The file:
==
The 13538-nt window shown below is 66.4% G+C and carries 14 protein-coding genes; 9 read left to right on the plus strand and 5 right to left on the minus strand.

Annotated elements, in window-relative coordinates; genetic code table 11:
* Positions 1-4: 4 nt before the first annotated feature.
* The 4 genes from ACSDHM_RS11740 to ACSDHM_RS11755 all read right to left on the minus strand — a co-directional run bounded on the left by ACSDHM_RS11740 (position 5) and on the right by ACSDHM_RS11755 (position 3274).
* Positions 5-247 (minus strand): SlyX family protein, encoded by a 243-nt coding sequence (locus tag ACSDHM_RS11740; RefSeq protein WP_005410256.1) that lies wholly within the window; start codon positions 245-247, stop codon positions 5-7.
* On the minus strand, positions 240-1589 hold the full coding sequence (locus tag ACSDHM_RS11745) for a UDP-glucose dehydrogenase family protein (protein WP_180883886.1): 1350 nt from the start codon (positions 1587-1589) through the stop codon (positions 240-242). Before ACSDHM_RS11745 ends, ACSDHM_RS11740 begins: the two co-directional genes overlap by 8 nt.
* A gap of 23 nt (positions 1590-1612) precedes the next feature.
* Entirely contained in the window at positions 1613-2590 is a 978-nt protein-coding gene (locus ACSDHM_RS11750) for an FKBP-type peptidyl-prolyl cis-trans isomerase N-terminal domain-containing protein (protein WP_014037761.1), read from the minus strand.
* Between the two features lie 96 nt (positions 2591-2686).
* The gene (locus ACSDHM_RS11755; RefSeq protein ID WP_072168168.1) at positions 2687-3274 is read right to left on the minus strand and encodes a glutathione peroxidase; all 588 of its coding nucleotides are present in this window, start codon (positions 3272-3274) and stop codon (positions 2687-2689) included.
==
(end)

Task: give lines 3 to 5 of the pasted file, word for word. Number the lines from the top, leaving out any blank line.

* Positions 1-4: 4 nt before the first annotated feature.
* The 4 genes from ACSDHM_RS11740 to ACSDHM_RS11755 all read right to left on the minus strand — a co-directional run bounded on the left by ACSDHM_RS11740 (position 5) and on the right by ACSDHM_RS11755 (position 3274).
* Positions 5-247 (minus strand): SlyX family protein, encoded by a 243-nt coding sequence (locus tag ACSDHM_RS11740; RefSeq protein WP_005410256.1) that lies wholly within the window; start codon positions 245-247, stop codon positions 5-7.